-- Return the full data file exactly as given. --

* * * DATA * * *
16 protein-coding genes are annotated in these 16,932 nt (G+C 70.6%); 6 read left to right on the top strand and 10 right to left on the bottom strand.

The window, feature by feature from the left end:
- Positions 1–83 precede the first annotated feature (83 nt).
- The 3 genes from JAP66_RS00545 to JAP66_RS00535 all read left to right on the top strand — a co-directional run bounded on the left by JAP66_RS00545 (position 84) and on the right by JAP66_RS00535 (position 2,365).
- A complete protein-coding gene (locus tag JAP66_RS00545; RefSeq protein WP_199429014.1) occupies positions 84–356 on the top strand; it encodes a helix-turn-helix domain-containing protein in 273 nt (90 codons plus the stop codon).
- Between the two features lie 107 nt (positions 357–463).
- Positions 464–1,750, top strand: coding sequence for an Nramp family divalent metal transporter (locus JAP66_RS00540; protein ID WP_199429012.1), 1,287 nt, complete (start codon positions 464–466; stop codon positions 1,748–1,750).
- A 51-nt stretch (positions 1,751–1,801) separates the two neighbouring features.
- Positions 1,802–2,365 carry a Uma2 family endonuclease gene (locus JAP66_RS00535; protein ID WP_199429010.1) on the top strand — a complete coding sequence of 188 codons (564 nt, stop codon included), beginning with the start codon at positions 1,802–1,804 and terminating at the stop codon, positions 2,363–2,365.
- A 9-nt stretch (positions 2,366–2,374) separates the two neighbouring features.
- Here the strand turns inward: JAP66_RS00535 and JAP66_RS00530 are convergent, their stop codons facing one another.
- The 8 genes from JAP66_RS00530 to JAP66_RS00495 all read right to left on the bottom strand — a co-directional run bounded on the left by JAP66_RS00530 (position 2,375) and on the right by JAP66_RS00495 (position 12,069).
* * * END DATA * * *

16 protein-coding genes are annotated in these 16,932 nt (G+C 70.6%); 6 read left to right on the top strand and 10 right to left on the bottom strand.

The window, feature by feature from the left end:
- Positions 1–83 precede the first annotated feature (83 nt).
- The 3 genes from JAP66_RS00545 to JAP66_RS00535 all read left to right on the top strand — a co-directional run bounded on the left by JAP66_RS00545 (position 84) and on the right by JAP66_RS00535 (position 2,365).
- A complete protein-coding gene (locus tag JAP66_RS00545; RefSeq protein WP_199429014.1) occupies positions 84–356 on the top strand; it encodes a helix-turn-helix domain-containing protein in 273 nt (90 codons plus the stop codon).
- Between the two features lie 107 nt (positions 357–463).
- Positions 464–1,750, top strand: coding sequence for an Nramp family divalent metal transporter (locus JAP66_RS00540; protein ID WP_199429012.1), 1,287 nt, complete (start codon positions 464–466; stop codon positions 1,748–1,750).
- A 51-nt stretch (positions 1,751–1,801) separates the two neighbouring features.
- Positions 1,802–2,365 carry a Uma2 family endonuclease gene (locus JAP66_RS00535; protein ID WP_199429010.1) on the top strand — a complete coding sequence of 188 codons (564 nt, stop codon included), beginning with the start codon at positions 1,802–1,804 and terminating at the stop codon, positions 2,363–2,365.
- A 9-nt stretch (positions 2,366–2,374) separates the two neighbouring features.
- Here the strand turns inward: JAP66_RS00535 and JAP66_RS00530 are convergent, their stop codons facing one another.
- The 8 genes from JAP66_RS00530 to JAP66_RS00495 all read right to left on the bottom strand — a co-directional run bounded on the left by JAP66_RS00530 (position 2,375) and on the right by JAP66_RS00495 (position 12,069).